WIKIMEDIA COMMONS.

We asked, you answered. In honor of the day that’s in it, as they say, we asked you to send us your best limerick.
Limericks are, according to Wikipedia, “a form of poetry in five-line, predominantly anapestic meter with a strict rhyme scheme (AABBA), which is sometimes obscene with humorous intent.The third and fourth lines are usually shorter than the other three.” Limerick is also the name of a city in the southwest of Ireland on the Shannon River. Nobody’s really sure why these two have the same name, whether it has to do with poets called Maigue, or a bawdy song with the refrain “Will (or won’t) You Come (up) to Limerick?” It might also be a misspelling entirely of “Learic,” or a poem based on the rhymes of Edward Lear.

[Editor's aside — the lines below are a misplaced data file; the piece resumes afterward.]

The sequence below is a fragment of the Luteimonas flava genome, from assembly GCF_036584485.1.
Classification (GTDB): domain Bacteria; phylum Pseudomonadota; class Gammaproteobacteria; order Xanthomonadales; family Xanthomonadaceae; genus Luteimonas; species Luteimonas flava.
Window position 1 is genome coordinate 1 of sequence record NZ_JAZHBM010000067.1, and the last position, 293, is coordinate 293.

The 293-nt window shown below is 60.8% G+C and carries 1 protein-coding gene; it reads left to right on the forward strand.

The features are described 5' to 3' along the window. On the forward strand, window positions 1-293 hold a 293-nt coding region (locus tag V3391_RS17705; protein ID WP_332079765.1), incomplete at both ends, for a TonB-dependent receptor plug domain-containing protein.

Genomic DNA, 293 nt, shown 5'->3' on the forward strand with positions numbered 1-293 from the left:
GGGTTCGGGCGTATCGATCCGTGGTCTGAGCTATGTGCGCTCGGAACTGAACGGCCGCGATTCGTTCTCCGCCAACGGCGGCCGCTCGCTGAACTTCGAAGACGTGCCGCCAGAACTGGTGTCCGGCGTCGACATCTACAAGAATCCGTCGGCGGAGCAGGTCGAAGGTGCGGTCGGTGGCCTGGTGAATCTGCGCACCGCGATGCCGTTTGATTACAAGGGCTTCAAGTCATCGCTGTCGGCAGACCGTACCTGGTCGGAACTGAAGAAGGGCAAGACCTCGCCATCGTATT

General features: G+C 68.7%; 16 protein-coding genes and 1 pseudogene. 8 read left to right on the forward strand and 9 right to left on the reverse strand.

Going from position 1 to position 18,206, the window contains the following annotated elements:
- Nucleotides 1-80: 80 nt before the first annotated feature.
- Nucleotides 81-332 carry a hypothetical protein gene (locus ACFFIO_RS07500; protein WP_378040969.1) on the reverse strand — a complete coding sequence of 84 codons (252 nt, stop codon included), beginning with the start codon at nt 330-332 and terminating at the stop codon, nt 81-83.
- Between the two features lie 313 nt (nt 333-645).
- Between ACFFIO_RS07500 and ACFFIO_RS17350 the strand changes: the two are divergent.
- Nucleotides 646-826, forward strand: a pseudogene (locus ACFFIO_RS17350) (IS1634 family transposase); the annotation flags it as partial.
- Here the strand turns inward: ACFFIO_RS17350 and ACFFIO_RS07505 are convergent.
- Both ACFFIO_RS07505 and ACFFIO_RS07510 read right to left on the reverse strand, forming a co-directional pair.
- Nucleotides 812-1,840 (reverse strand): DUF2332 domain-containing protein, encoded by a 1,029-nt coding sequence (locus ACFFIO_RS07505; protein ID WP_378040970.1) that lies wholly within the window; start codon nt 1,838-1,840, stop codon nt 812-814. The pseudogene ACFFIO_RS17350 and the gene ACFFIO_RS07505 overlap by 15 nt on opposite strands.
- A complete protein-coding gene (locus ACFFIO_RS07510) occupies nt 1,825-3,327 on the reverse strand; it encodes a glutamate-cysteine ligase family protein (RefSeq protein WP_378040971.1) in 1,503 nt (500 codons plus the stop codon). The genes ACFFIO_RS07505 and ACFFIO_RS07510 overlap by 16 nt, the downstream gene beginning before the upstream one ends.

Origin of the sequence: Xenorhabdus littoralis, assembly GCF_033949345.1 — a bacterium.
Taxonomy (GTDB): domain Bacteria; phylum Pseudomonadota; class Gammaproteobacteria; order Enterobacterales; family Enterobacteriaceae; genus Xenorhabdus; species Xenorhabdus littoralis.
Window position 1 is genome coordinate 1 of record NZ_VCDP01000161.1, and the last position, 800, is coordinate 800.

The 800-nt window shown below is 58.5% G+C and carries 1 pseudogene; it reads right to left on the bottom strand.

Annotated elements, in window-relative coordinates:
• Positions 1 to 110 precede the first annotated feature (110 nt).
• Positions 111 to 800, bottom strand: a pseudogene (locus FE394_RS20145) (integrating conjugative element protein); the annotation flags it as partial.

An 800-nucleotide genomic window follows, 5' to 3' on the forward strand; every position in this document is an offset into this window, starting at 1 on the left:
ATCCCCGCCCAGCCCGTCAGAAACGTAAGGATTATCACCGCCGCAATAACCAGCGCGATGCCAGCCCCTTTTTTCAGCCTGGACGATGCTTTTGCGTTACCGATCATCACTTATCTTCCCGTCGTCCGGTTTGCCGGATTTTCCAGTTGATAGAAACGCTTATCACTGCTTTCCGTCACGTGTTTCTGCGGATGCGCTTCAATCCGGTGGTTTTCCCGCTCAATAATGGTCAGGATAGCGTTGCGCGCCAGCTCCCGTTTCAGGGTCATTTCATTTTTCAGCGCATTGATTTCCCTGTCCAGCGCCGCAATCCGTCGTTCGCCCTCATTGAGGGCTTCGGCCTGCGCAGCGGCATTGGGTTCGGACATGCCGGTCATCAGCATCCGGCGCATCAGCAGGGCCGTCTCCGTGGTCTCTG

Whatever way it is, thanks, Montclair, for sending us yours for the week of St. Patrick’s Day. Here they are!

There once was a guy from Montclair
Who seemed to be fully aware
That his life in the bubble
Protects him from trouble
Political fights bring elsewhere
— Dave Herman

There once was a lass from Montclair
Who first moved to town as an au pair.
At MSU she took classes
Where she met many lasses
Then married one and raised their kids there.
— Kelly McDonald

There once was a Jewish colleen,
With red hair mane and eyes so green
Is she Irish, for all to be seen?
Just a wee little sprite
Gabbing with all of her might,
There must be a long-lost Dublin gene.
— Robin Woods (submitted with “regret and remorse”)